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Effects of bisphenol A on male and couple reproductive health: a review

  • Lidia Mínguez-Alarcón
    Affiliations
    Department of Environmental Health, Harvard T. H. Chan School of Public Health, Boston, Massachusetts
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  • Russ Hauser
    Correspondence
    Reprint requests: Russ Hauser, M.D., Department of Environmental Health, Harvard T. H. Chan School of Public Health, 665 Huntington Ave., Boston, Massachusetts 02115.
    Affiliations
    Department of Environmental Health, Harvard T. H. Chan School of Public Health, Boston, Massachusetts

    Department of Epidemiology, Harvard T. H. Chan School of Public Health, Boston, Massachusetts

    Vincent Obstetrics and Gynecology, Massachusetts General Hospital and Harvard Medical School, Boston, Massachusetts
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  • Audrey J. Gaskins
    Affiliations
    Department of Epidemiology, Harvard T. H. Chan School of Public Health, Boston, Massachusetts

    Department of Nutrition, Harvard T. H. Chan School of Public Health, Boston, Massachusetts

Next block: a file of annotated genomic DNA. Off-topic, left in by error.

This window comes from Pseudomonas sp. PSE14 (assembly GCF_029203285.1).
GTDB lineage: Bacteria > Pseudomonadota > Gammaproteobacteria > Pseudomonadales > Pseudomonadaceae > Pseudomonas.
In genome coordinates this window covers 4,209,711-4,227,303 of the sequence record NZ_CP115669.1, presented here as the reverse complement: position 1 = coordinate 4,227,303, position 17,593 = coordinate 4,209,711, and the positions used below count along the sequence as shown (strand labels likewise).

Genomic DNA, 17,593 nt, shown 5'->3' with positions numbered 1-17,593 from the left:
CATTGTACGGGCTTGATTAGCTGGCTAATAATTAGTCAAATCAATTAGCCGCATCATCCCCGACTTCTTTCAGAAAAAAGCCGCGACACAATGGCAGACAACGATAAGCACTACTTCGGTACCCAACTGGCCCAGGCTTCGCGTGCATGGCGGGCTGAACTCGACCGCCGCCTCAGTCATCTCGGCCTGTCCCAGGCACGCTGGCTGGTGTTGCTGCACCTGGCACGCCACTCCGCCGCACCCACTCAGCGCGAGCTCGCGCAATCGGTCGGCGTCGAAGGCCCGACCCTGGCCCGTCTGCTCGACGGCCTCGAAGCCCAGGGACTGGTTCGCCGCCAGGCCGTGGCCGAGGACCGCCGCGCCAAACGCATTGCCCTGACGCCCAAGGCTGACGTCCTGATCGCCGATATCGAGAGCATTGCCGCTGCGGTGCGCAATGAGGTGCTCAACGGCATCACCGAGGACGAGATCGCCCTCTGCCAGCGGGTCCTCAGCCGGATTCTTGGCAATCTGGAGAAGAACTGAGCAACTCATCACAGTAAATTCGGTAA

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      Bisphenol A (BPA) is a ubiquitous environmental toxicant with endocrine-disrupting properties and is suspected to affect human reproduction. The objective of this review was to summarize the potential effects of male exposure to BPA on markers of testicular function and couple reproductive outcomes. Five epidemiologic studies on BPA and reproductive hormones all found significant associations with at least one reproductive hormone; however, no consistent relationships were observed across studies. Six epidemiologic studies evaluated the relation between BPA and semen parameters, and although the majority reported negative associations with various parameters, there were few consistent trends across studies. Finally, three epidemiologic studies examined BPA and couple reproductive outcomes, and only one found an association. Overall, the evidence supporting an association between BPA exposure and adverse male reproductive health outcomes in humans remains limited and inconclusive. Reasons for the discrepancies in results could include, but are not limited to, differences in study populations (e.g., fertile vs. subfertile men), BPA urinary concentrations (occupationally vs. nonoccupationally exposed), misclassification of BPA exposure (e.g., using one urine sample to characterize exposure vs. multiple samples), sample sizes, study design (e.g., cross-sectional vs. prospective), and residual confounding (e.g., due to diet and lifestyle factors). It is also possible that some of the statistically significant findings were due to chance alone. Clearly, further studies are needed to further clarify the role of this ubiquitous endocrine-disrupting chemical on male reproductive health.

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